Many people enjoy visiting national parks and other scenic attractions. A growing number have also decided to pack up and move to the small cities and towns close to these special places.
Edward McMahon is a nationally renowned authority on sustainable development, land conservation. and urban design. He is currently a senior resident fellow at the Urban Land Institute.
McMahon previously served as director of The Conservation Fund’s “American Greenways Program” and as president of Scenic America, a national non-profit organization devoted to protecting America’s scenic landscapes.
Over the course of 15 years, Ed McMahon authored more than two dozen articles for the Planning Commissioners Journal. They are listed below. Click on the title to read excerpts. PlannersWeb members can download the articles in pdf format as published in the PCJ (click on the title first; you will then see the Download link)
What do suburban town centers, green space as a residential amenity, open space systems, downtown housing, and cooperation between developers and environmentalists have in common?
Successful communities understand that when they say no to development that is contrary to the long-term health of their community, they will almost always get better development in its place, argues PCJ columnist Edward McMahon.
A look at the economic, health, and environmental benefits of biking and walking.
Ed McMahon considers how a growing number of communities are making the connection between tourism and environmental values.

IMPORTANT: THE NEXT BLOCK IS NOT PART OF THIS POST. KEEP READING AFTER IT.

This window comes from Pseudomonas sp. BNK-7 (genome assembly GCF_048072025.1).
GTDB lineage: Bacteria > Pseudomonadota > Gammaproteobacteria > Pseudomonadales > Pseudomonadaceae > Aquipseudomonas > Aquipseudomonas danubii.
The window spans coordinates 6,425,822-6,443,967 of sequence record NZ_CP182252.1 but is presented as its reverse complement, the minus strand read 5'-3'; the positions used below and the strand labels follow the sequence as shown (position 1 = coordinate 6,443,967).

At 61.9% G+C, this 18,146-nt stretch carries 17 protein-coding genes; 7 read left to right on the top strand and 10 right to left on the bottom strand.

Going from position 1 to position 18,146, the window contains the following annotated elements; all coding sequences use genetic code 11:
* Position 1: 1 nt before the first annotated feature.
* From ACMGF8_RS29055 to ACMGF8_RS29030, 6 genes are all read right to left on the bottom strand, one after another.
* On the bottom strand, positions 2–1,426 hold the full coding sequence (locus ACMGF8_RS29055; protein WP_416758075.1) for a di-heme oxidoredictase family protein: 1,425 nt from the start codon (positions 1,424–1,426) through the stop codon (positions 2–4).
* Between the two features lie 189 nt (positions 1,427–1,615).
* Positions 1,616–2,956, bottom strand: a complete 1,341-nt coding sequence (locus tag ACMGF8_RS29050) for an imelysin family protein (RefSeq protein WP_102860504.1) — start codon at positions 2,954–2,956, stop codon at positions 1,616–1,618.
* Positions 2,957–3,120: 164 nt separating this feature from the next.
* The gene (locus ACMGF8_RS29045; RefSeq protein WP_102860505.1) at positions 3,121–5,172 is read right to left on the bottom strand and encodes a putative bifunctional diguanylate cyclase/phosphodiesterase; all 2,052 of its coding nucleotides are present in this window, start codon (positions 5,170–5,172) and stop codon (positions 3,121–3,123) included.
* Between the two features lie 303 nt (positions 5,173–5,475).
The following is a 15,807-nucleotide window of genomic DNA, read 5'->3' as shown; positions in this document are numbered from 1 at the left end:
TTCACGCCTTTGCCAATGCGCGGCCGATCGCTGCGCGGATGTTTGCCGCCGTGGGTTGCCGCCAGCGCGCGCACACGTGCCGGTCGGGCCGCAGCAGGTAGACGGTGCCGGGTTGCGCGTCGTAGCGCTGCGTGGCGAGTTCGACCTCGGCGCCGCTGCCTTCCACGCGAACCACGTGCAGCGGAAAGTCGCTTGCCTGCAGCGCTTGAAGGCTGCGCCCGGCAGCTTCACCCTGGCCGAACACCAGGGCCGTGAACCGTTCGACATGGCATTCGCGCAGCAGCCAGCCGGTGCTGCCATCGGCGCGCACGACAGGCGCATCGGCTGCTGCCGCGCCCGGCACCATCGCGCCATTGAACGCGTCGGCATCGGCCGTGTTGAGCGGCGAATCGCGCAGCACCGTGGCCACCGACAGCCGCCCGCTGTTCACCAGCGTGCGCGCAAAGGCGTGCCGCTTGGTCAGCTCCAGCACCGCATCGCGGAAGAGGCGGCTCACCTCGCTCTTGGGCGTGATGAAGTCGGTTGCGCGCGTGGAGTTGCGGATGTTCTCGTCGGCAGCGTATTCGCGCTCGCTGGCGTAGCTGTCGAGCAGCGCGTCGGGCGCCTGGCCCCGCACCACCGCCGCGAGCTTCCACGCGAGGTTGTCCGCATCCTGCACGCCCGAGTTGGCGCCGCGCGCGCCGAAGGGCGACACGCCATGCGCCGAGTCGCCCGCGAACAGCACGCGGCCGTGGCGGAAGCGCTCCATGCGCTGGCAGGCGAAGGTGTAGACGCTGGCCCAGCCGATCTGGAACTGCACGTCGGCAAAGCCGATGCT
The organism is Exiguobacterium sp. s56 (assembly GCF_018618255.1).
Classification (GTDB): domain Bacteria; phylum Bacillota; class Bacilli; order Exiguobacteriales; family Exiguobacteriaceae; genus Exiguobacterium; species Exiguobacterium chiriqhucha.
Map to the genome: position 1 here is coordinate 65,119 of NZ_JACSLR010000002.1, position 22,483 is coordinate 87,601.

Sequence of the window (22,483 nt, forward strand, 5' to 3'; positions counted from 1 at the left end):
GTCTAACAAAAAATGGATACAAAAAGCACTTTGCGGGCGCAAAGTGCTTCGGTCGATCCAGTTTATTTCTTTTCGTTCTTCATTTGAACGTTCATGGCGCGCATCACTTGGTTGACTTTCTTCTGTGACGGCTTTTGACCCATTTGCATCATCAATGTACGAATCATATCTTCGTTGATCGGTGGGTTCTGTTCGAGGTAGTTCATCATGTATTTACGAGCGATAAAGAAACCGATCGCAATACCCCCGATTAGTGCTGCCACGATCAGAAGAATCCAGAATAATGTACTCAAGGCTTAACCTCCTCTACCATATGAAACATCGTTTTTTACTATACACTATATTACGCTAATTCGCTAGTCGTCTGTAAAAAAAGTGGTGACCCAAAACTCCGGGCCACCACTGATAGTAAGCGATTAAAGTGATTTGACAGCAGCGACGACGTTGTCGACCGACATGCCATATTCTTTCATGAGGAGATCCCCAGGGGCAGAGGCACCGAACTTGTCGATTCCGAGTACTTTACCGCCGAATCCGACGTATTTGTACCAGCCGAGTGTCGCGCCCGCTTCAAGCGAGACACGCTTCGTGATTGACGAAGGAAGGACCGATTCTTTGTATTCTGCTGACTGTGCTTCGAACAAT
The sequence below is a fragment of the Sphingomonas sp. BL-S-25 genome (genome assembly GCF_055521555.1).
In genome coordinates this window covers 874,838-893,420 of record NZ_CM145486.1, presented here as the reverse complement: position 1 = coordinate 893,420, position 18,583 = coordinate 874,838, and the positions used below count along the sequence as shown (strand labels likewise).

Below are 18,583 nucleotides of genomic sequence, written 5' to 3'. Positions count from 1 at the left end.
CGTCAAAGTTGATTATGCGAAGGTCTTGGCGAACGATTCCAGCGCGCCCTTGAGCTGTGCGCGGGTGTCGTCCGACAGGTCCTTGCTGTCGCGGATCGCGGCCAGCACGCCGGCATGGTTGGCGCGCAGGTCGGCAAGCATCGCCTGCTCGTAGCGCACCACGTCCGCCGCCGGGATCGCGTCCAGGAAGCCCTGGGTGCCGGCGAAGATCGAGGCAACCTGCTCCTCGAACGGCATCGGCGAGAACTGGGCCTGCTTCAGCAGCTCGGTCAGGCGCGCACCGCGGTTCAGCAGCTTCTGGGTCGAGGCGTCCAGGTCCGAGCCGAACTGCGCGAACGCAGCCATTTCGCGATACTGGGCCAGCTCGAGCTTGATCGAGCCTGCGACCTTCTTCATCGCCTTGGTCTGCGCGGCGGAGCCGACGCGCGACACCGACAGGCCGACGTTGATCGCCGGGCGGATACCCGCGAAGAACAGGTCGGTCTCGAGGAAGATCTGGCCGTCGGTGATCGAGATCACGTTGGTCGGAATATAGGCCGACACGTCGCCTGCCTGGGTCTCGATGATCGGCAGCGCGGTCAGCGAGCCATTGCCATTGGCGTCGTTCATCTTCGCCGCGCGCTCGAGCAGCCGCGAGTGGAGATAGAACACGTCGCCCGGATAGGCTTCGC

Sprawl is causing some of the costliest problems America faces. But, argues Edward McMahon, several myths have made it more difficult for us to come to grips with sprawl.
Regulation of on-premise advertising signs is one important means by which a community can assert control over its physical environment. The end result is not just a more visually attractive environment, but one in which businesses can communicate more effectively to their customers.
Edward McMahon has found that many developers and environmentalists agree on at least one thing: local zoning regulations need to be more flexible.
Historic districts can bring communities powerful economic benefits, argues PCJ Columnist Edward McMahon.
People care about trees, and not just because they’re pleasant to look at look and provide cooling shade. Trees also increase property values and can help boost a community’s economic development.
Good design can mean more jobs, more tourists, and increased property values.
Almost everywhere we go, stand identically designed fast-food restaurants. A look at how communities can gain control over fast-food franchise design and see that it fits the character of the community.